Thoughts on Oracle’s NoSQL offering

I’ve gotten a lot of questions from press, analysts, and customers about Oracle’s NoSQL offering. Our booth at Oracle Open World has been mobbed (next year we need a bigger booth – this year we had to make do with spilling over about 8 feet into the walkway on either side of our booth, sorry for the blockage for anyone trying to get past us!). I thought I’d share some further thoughts on Oracle’s now-announced offering here.

Disclaimer: I work for 10gen, the company that sponsors MongoDB, so I have some obvious bias. That said, I strongly believe that solid offerings from big players will help the market overall. With that bias disclosed, I have done my best to be fair and intellectually honest in my analysis of their offering.

About the offering

Personally, I think the Oracle offering is reasonable. Their approach to consistency looks sensible, as do their replication and sharding designs. It looks like it will be available open source, so I expect it will get a reasonable amount of adoption. I don’t think it breaks new ground, but if you want a key-value store from Oracle, it looks like it will do the job. My prediction is that it won’t crack the top 3 in NoSQL, but it looks solid and with Oracle behind it I’d expect it to wind up somewhere around # 5 or so in a very competitive market. This is just based on looking at their white papers; final judgement will have to wait until the product is released.

One plus for their offering is that it is based very heavily on BerkeleyDB. This technology has been around for at least 15 years, so it should be pretty stable. The main addition appears to be hash-based sharing; this is the part that customers need to ensure is stable before adopting it, but I’d expect the rest of it to be quite solid.

On criticism for flip-flopping

There have been a lot of harsh words about Oracle’s switch from writing a white paper on “Debunking the NoSQL Hype” in May to announcing a NoSQL offering in October. I wish it were otherwise, but welcome to the world of high-tech marketing. When a big company feels pain in the market and doesn’t have a product, they have their marketing guys write something that says the market isn’t important. You can be grumpy that the industry works that way and think whoever decided to do that is a hypocrite, but it really has no bearing on Oracle’s commitment to the product now that they have built it. Time to move on and evaluate the product on its merits.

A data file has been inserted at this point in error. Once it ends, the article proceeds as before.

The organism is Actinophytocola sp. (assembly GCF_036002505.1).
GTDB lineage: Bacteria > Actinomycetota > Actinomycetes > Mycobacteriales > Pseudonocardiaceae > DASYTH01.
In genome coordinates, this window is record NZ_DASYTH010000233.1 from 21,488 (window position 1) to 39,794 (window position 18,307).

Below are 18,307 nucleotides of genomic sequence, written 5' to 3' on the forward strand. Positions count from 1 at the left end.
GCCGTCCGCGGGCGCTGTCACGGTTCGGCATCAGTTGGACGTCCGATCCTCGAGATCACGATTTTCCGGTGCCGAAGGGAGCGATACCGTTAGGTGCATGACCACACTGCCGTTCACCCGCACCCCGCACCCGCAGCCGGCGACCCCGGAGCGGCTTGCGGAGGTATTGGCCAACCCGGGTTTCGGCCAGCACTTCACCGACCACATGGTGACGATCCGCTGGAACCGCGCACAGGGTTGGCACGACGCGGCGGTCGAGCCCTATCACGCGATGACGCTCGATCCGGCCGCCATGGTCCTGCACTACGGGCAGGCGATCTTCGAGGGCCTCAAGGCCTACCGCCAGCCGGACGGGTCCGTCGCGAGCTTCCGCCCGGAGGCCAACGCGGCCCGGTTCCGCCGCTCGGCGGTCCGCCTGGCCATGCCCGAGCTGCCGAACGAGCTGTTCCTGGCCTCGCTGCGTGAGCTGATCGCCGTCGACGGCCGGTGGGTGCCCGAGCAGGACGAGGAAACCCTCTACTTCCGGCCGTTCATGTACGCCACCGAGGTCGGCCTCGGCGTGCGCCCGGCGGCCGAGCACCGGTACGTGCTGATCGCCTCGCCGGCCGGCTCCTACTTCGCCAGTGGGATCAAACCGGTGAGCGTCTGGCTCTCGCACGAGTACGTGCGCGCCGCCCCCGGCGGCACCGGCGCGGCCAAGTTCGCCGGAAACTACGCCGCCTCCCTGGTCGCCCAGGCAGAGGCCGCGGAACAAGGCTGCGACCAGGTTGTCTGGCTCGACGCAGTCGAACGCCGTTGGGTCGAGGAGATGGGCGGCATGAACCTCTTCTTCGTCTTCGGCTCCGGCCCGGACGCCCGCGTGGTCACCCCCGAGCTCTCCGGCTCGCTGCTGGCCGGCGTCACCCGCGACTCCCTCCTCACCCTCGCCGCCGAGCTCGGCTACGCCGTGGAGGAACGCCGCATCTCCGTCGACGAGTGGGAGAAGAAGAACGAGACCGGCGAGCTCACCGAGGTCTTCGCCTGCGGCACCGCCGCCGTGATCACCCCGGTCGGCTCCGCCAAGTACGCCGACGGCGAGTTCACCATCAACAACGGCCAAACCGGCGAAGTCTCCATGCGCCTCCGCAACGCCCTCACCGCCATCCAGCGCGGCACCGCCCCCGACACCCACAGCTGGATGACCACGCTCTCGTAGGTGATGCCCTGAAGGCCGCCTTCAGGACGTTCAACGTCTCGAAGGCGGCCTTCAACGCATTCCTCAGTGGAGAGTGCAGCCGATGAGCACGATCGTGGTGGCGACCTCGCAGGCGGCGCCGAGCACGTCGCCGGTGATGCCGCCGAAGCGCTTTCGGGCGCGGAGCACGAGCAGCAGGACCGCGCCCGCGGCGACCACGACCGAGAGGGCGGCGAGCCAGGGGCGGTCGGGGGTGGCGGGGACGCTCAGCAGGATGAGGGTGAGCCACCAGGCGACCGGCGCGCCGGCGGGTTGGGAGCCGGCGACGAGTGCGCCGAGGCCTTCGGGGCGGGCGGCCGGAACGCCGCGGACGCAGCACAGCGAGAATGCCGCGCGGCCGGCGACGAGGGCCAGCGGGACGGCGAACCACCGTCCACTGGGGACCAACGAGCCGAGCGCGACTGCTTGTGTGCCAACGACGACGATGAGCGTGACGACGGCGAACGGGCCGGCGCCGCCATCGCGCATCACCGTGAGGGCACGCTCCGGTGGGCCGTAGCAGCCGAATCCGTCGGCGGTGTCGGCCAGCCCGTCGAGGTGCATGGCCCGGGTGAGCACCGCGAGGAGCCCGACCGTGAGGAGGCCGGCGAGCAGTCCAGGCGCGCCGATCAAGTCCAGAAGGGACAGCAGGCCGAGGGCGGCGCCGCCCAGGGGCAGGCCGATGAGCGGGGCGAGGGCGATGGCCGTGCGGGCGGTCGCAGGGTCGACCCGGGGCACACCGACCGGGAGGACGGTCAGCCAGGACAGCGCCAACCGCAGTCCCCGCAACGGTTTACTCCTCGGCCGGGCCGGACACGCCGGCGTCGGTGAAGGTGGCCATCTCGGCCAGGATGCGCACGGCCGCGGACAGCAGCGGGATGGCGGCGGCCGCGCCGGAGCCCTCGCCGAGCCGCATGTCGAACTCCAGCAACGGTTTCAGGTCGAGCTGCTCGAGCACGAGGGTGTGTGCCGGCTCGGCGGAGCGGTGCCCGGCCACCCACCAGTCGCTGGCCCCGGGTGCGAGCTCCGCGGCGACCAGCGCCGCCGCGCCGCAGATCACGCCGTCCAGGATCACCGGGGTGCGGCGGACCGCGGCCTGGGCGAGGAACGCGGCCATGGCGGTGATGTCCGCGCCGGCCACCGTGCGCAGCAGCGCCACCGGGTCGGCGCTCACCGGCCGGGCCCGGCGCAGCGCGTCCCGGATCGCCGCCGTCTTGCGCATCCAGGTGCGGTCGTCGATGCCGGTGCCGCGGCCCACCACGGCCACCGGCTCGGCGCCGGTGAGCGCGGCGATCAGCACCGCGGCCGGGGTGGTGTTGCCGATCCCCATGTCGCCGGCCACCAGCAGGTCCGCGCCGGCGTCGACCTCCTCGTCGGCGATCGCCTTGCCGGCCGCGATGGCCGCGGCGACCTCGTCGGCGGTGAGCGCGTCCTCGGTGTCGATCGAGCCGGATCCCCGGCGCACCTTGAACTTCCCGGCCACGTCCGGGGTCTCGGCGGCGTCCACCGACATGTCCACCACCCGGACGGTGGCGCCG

So, congrats to Oracle on entering an exciting and growing market segment with what looks to be a solid offering. I look forward to seeing how it evolves over its next few releases and to competing with them in marketplace!

— Max

3 comments so far

  1. Daniela Florescu on

    Max, just a question, if I may ask out of curiosity: how large is the market for NOSQL ? What was the global revenu last year, for example ?

    Any other palpable numbers would be useful to understand the strategy, and, as a consequence, the techological solution that has been proposed.

    Thanks, and best regards, Dana Florescu

    • Max Schireson on


      Good to hear from you.

      I don’t have good market sizing data. All the leading products are open source and in the very early stages of commercialization. I think backward looking revenue says much more about the (early) stage of development of the commercial entities in this space, ourselves included. As for potential future revenue, of course I think the potential is vast!

      Regarding the strategy and drivers for the space, what we see very clearly is that customers are looking for two things: horizontal scalability and developer agility. Regarding horizontal scalability, they want to deploy big systems on large clusters of commodity hardware and be able to add nodes to increase both capacity and reliability. Product functionality needs to allow for this, including for example automated handling of a node failure and rebalancing data when additional nodes are added. Regarding developer agility, I imagine with your work in XML you’ve seen many use cases where a hierarchical document-oriented data model fits better than relational; other use cases work well with graphs or key-value stores. Different solutions have taken different approaches, but all of them are attempts to offer flexibility and agility to developers building applications that aren’t a natural fit for relational.

      I hope this is helpful, and I look forward to discovering the revenue potential first hand!

      — Max

  2. Renaud Viel on

    Hi Max,

    Just a comment on the Oracle offer:

    They propose a Big Data Appliance, which in Oracle’s terms means: “The stuff inside is Open source but please buy the Box!” Oracle’s interest is clearly to sell the hardware. Therefore the software part of it, even if it is probably reliable, won’t be pushed by the Oracle sales organisation. Sales people within the software sales organization of Oracle are just not taking in count products on which they are not paid! Best exemple is OracleVM, a free virtualization software from Oracle. No Sales Reps in oracle are willing to spend a minute of their time on this, because there is no money to earn. In the end VMWare is Number One on this market, and Oracle is not even a serious competitor, even if OracleVM is technically a very good product.

    So my though is that Oracle won’t be a serious competitor for Mongo DB, they are just trying to sell more Exa stacks. The day they will become serious about NoSQL Database, Larry will probably give you a call and make an offer…as usual.

    kind regards


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